bliss. For we arn made therto, and our kindly substance is now blisful in God,
and hath ben sithen it was made, and shall, without end.
We cannot knowen ourself in this life but be feith and grace, but we must know
ourself synners; and how God is never wreth, being most nere the soule, it
kepyng. Forty-sixth chapter.
But our passand lif that we have here in our sensualite knowith not what our-
self is. Than shal we verily and clerly sen and knowen our Lord God in fulhede
of joy. And therfore it behovyth neds to be that the nerer we be our bliss, the
more we shall longen; and that both be kynd and be grace. We may have know-
ing of ourselfe in this life be continuant helpe and vertue of our hey kynd, in
which knowing we may encrecin and wexen be forthing and speding of mercy and
grace. But we may never full know ourselfe in to the laste poynte, in which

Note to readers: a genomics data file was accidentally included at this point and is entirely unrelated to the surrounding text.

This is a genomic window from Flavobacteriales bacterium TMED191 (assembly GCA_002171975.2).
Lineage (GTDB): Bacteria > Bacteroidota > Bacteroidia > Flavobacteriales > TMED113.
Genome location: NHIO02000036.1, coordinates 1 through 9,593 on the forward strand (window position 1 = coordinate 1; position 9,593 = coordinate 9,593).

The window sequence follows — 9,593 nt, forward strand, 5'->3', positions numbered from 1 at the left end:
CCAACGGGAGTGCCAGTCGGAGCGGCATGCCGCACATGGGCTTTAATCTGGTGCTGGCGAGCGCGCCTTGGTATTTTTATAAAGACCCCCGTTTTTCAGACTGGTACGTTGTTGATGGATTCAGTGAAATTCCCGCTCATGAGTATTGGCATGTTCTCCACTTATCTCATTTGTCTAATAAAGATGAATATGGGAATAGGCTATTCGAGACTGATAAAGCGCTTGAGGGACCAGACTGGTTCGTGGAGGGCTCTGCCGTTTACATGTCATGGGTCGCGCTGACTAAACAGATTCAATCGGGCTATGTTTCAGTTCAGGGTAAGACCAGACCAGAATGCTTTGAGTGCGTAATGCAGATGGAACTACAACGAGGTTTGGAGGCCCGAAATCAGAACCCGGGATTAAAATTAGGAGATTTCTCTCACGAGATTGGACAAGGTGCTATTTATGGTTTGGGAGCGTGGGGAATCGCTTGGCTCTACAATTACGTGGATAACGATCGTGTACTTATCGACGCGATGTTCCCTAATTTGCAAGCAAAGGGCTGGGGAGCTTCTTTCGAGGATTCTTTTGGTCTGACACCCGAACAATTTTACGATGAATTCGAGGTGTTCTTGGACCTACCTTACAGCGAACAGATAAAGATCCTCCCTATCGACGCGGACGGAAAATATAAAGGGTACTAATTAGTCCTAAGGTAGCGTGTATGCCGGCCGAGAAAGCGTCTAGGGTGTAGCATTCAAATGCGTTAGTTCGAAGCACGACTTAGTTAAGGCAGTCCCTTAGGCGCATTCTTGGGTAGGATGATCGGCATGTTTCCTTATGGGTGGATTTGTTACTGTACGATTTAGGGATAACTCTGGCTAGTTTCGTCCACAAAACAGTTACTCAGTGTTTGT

poynte this passend life and manner of peyne and wo shall have an end. And
therfore it longyth properly to us, both be kynd and be grace, to longen and
desiren with al our myghts to knowen ourselfe in fulhede of endles joye.
And yet in al this tyme from the begynnyng to the end I had two manner of
beholdyng. That one was endless continuant love with sekirnes of kepyng and
blisfull salvation. For of this was al the shewyng. That other was the common
techyng of Holy Church in which I was aforn enformyd and growndid and wil-
fully haveing in use and understondyng. And the beholdyng of this come not from
me. For be the shewing I was not sterid ne led therfrom in no manner poynte,
but I had therin teching to loven it and liken it, wherby I myte, be the helpe of
our Lord and His grace, encrese and resyn to more hevynly knowyng and heyer